“Those who are bearish on America over the long term are out of their minds.”
— Warren Buffett
On Tuesday evening, Sept. 19, Steve Forbes, along with several hundred people, celebrated 100 years of Forbes magazine in New York City. B. C. (“Bertie”) Forbes began America’s foremost pro-capitalist publication in September 1917. My wife and I were there to meet up with quite a few celebrities, including Muhammad Yunus, the Nobel Peace Prize winner for his micro-credit revolution; Jack Bogle, the founder of the Vanguard Index Funds; and Warren Buffett, the world’s most successful investor.
Muhammad Yunus, Mark Skousen and Jo Ann Skousen at the 100 years of Forbes Celebration.
Buffett was the spokesman for the Forbes 100, the new list of influential business leaders. Many of them were in attendance, including Steve Wynn, Jack Welch and Jim Collins. They all have something in common — a giddy optimism about America.
Buffett said that the Dow has risen 3,000% since 1917, despite wars, business slumps and bear markets from time to time. That’s music to the ears of Jack Bogle. “It’s tough to beat the market,” he told me. Over time, his Vanguard S&P 500 Index Fund has become the largest mutual fund in the world, with over $340 billion under management.
Jack Bogle, Mark Skousen and Forbes editor Bill Baldwin at the Forbes 100 Celebration
Buffett went on to say, “Of the 1,500 people who have made it on the Forbes 400 Richest List,” he said, “none were short sellers!”
Steve Forbes also spoke about the ups and downs of Forbes magazine over the past 100 years. Forbes struggled in the 1930s and during World War II, and right after the war, B. C. began The Forbes Investor, a financial newsletter that recommended stocks. “The newsletter was an instant success and provided the capital to reorganize the company,” Steve said. Great to hear B. C. Forbes was a fellow newsletter writer!
You can read Steve’s summary of 100 years of Forbes in the 100th anniversary issue that was just issued.
It is highly recommended. I wrote a column for the 100th-year issue, which will be published soon online at Forbes.com, called “Capitalism vs. Communism: Who’s Winning the 100 Year War of Ideas?”
Warren Buffett’s Favorite Quote Book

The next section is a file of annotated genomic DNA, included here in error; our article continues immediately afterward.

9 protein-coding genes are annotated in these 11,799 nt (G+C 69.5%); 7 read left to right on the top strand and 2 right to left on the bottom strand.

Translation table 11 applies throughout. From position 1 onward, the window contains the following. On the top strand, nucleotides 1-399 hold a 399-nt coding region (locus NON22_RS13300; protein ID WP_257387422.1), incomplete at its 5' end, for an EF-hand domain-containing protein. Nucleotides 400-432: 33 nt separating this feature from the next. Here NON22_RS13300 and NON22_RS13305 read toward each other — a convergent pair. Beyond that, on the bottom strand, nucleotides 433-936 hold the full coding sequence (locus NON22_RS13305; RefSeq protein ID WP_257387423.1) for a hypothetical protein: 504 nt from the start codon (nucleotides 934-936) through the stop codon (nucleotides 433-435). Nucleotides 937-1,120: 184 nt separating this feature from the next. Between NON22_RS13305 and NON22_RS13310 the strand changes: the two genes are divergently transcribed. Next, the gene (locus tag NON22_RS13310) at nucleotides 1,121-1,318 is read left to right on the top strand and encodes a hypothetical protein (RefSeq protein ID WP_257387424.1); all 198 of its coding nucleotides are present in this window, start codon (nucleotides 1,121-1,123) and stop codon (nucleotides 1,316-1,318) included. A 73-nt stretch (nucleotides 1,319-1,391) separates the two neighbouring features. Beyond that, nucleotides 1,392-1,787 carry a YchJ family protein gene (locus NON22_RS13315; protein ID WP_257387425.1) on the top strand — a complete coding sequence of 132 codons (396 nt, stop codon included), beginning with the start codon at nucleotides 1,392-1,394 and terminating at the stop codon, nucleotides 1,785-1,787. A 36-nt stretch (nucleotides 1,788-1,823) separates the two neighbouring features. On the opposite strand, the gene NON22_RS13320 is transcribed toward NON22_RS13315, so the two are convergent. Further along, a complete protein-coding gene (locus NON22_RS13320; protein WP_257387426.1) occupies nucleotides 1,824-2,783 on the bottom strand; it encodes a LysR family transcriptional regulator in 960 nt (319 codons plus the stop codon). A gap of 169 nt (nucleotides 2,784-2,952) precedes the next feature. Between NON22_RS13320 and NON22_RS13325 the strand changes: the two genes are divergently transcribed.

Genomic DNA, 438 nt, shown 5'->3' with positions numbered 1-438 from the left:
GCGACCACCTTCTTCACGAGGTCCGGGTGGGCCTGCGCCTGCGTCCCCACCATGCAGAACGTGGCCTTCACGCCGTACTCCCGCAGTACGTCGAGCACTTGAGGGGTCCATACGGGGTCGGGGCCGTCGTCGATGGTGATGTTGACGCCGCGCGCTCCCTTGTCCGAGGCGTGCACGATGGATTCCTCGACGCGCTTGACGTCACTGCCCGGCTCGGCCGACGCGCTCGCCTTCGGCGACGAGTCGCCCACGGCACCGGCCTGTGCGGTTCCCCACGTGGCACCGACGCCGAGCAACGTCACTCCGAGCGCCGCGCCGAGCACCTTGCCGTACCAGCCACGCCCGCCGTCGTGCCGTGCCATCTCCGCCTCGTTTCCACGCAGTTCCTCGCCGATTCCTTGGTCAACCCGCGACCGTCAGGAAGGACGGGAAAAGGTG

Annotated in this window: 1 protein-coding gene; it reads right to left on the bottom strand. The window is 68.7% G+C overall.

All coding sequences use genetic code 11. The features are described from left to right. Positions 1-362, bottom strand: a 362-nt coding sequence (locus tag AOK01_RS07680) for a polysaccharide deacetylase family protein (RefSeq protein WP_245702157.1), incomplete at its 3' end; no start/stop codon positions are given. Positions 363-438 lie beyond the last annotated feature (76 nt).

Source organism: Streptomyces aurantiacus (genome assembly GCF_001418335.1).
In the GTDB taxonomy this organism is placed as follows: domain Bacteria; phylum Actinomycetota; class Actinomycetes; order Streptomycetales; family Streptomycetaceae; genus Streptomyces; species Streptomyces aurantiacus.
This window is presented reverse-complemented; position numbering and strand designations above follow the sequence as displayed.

I have a whole section in “The Maxims of Wall Street” on market timing, the bulls and the bears and whether you can beat the market. You can see why it’s Warren Buffett’s favorite quote book on investing.
Recently I received an unsolicited letter from a subscriber whom I had met at the Las Vegas MoneyShow. He wrote: “When I had the privilege of meeting you at the MoneyShow, I found you to be a true gentleman with a gracious smile. I purchased a hardcover copy of your book, “The Maxims of Wall Street,” for the valued price of ten dollars. To quote from a maxim in your book: “Price is what you pay, value is what you get.” I can honestly say that your book of maxims is a treasure and offers far and away more value than its cost.”
A few days later, I received a letter from a top money manager in Wisconsin who had purchased a box of “Maxims” to give away as Christmas gifts. He wrote, “Every single person who received the personalized autographed book of ‘Maxims’ as a Xmas gift last year really loves it.”
Thank you! Over the years, I’ve received many letters from subscribers, money managers, stock brokers, bankers and investors. It’s why “The Maxims of Wall Street” has become a bestseller, having sold over 25,000 copies and gone through five editions.
You Nailed It! What’s in a Name? Ask Forbes!
Tuesday night’s celebration of Forbes magazine’s 100th anniversary was upbeat. Not too many magazines have lasted that long. Even the vaunted Saturday Evening Post is no longer around.